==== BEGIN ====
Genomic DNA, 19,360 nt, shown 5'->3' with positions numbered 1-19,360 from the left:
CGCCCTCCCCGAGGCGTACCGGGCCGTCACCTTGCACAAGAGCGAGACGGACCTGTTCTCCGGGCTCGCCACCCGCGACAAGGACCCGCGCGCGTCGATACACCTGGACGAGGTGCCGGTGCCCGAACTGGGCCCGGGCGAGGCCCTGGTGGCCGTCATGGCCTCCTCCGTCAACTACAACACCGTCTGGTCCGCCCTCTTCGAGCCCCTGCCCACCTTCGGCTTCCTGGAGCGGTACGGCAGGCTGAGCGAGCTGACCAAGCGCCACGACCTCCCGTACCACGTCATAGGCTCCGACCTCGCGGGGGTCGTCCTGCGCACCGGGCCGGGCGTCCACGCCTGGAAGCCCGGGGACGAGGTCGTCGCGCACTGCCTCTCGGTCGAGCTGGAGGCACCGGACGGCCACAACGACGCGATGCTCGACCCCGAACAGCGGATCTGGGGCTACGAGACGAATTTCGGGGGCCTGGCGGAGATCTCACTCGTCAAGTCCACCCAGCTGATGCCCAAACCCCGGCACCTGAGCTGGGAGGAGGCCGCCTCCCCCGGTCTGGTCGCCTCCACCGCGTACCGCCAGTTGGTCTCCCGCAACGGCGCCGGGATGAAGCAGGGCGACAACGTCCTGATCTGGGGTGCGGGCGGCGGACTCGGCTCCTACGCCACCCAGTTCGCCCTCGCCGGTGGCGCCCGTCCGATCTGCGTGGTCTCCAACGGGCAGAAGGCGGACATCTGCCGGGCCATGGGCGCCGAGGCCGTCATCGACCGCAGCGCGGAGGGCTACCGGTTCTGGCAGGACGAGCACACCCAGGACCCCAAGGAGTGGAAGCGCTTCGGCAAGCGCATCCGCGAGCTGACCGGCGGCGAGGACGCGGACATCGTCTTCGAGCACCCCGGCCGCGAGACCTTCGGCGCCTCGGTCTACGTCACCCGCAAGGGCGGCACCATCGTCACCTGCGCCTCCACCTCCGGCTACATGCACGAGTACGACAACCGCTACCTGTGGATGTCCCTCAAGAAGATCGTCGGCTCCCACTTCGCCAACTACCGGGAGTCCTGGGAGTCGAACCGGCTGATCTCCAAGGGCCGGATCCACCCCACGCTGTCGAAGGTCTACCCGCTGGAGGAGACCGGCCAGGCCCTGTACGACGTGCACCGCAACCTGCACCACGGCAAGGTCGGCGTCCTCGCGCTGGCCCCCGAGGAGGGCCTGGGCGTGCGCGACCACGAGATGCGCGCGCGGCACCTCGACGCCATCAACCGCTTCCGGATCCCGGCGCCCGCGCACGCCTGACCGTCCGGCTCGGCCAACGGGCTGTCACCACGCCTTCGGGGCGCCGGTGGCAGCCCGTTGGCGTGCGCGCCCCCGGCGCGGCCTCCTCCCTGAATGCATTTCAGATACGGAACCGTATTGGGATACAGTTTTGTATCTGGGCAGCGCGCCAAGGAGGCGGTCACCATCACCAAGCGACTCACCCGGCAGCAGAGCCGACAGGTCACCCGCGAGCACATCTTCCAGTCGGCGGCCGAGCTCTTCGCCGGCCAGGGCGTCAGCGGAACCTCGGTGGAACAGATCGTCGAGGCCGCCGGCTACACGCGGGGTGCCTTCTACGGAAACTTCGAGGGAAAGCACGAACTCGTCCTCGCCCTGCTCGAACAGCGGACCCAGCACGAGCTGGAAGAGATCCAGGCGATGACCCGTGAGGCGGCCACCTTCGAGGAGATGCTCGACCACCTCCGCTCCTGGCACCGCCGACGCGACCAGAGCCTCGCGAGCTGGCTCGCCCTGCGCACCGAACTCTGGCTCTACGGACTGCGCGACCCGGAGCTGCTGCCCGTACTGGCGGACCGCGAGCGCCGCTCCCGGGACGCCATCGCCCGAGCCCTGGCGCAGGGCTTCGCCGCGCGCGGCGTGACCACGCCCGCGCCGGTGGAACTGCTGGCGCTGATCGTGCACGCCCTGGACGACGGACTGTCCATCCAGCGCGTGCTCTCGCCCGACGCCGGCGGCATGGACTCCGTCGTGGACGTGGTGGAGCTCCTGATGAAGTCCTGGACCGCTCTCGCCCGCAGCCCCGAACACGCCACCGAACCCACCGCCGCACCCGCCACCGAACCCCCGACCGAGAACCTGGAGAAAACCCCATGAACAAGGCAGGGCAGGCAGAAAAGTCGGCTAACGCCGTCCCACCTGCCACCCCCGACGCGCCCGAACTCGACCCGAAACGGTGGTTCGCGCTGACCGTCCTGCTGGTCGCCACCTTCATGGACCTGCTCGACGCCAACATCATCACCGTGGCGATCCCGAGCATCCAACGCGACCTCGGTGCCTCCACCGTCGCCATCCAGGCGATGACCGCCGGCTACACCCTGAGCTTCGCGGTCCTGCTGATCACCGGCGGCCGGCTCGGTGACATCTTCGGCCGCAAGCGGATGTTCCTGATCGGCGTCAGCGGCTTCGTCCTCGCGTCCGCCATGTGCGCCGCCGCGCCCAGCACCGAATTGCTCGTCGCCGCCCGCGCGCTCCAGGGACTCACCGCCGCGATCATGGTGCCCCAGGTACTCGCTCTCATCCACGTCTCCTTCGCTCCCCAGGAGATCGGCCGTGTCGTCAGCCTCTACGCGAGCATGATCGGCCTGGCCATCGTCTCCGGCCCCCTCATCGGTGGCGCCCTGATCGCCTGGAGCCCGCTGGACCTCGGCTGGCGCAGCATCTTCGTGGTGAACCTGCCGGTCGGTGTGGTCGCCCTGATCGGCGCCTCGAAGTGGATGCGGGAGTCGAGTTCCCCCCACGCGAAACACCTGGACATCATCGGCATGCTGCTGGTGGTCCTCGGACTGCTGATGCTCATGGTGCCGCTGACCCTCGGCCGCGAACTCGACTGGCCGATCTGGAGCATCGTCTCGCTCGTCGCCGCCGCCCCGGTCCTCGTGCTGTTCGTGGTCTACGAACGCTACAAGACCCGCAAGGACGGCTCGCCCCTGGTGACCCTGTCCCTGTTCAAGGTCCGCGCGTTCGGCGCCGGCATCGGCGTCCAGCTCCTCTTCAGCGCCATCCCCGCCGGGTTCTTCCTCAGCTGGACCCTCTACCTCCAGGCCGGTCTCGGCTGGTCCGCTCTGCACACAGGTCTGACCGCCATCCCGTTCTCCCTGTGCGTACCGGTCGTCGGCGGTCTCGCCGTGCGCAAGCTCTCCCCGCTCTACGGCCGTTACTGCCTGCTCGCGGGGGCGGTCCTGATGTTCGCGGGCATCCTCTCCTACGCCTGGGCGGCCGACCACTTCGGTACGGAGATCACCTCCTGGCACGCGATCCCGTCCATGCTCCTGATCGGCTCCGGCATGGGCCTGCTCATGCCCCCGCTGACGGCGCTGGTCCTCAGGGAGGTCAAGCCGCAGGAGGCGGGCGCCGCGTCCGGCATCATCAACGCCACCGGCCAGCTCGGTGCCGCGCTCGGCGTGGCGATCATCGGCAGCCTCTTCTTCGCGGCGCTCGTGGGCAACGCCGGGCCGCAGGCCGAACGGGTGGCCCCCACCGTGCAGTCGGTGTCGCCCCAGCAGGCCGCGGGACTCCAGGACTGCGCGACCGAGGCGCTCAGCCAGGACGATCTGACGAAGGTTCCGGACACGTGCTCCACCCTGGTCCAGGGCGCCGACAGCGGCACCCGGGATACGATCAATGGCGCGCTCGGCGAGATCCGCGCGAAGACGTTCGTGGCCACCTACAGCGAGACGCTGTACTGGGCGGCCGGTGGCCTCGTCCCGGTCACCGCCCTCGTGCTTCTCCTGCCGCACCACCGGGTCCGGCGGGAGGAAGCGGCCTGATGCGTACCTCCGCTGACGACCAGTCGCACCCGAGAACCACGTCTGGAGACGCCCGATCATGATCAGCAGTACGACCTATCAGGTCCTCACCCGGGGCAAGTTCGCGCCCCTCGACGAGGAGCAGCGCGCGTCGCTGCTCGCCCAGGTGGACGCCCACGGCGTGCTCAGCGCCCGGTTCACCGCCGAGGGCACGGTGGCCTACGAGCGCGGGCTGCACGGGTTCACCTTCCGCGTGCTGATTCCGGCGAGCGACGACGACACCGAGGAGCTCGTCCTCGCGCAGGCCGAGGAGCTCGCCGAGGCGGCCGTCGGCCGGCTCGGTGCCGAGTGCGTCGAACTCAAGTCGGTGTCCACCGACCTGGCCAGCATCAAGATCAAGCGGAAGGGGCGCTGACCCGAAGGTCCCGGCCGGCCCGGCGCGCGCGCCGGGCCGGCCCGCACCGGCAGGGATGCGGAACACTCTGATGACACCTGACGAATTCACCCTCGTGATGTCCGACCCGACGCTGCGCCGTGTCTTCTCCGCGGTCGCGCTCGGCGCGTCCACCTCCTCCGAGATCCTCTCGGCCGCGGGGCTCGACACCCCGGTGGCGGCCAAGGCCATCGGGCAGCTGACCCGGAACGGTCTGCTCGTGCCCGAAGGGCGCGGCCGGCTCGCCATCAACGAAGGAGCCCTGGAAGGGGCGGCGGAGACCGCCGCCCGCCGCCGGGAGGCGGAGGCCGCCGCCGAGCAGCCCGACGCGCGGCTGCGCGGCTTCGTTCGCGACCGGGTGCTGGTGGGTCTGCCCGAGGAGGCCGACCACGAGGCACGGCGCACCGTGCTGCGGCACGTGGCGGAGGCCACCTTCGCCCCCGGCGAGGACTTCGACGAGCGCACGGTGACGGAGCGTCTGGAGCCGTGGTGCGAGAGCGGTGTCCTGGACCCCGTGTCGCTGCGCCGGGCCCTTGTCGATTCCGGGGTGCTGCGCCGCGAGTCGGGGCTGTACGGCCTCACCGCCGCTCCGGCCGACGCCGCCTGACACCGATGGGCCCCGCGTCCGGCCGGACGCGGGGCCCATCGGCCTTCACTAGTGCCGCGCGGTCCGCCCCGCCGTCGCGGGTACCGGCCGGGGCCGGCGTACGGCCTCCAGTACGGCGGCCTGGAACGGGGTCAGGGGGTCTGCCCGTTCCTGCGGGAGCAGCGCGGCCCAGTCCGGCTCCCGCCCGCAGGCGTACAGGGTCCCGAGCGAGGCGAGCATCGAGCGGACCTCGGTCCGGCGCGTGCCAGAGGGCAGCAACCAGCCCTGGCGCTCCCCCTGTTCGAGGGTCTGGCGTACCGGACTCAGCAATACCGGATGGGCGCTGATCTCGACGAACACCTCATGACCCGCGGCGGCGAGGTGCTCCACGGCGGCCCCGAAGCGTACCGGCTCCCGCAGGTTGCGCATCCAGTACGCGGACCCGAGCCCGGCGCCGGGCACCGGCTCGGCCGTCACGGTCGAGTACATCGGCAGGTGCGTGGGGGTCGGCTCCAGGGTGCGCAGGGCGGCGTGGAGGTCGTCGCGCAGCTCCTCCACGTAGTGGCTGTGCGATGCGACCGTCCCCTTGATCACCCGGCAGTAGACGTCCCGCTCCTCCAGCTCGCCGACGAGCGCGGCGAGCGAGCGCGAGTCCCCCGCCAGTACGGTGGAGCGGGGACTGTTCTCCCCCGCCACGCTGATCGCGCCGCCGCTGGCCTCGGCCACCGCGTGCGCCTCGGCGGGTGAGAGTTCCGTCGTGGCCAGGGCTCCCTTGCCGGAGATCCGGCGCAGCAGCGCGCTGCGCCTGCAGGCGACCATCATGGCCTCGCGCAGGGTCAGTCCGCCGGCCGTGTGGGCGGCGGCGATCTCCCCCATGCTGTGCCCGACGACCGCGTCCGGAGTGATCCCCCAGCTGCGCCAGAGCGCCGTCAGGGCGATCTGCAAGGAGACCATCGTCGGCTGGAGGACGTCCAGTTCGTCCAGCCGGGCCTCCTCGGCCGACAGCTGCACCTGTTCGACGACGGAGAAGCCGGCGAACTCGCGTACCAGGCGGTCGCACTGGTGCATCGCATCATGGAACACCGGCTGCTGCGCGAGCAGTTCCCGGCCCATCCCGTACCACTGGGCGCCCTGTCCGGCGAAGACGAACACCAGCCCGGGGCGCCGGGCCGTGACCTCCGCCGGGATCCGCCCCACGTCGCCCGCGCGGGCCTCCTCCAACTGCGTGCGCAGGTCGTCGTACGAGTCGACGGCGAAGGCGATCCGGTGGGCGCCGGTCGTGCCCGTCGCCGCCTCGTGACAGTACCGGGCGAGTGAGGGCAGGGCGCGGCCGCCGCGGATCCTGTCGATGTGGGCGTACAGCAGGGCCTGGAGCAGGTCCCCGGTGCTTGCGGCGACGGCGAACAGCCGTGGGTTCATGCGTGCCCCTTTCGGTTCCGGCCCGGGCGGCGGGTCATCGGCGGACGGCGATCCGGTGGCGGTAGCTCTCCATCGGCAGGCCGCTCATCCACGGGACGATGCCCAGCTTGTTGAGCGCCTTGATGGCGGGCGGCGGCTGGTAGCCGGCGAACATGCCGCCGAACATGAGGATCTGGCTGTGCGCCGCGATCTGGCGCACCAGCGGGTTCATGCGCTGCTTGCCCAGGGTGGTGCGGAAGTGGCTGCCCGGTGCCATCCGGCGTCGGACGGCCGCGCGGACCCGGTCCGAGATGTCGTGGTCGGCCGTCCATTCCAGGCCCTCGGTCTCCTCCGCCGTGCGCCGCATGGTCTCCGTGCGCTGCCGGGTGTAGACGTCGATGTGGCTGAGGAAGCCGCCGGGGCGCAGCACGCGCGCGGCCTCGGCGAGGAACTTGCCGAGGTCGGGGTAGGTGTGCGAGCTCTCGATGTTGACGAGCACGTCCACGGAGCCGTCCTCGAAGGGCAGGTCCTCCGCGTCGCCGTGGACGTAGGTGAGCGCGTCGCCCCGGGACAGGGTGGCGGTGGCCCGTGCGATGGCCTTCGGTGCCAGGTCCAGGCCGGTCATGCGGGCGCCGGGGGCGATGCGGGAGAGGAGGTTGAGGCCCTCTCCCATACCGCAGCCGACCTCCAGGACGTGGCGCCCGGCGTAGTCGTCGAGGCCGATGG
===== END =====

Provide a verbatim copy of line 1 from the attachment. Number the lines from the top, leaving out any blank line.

Genomic DNA, 19,360 nt, shown 5'->3' with positions numbered 1-19,360 from the left: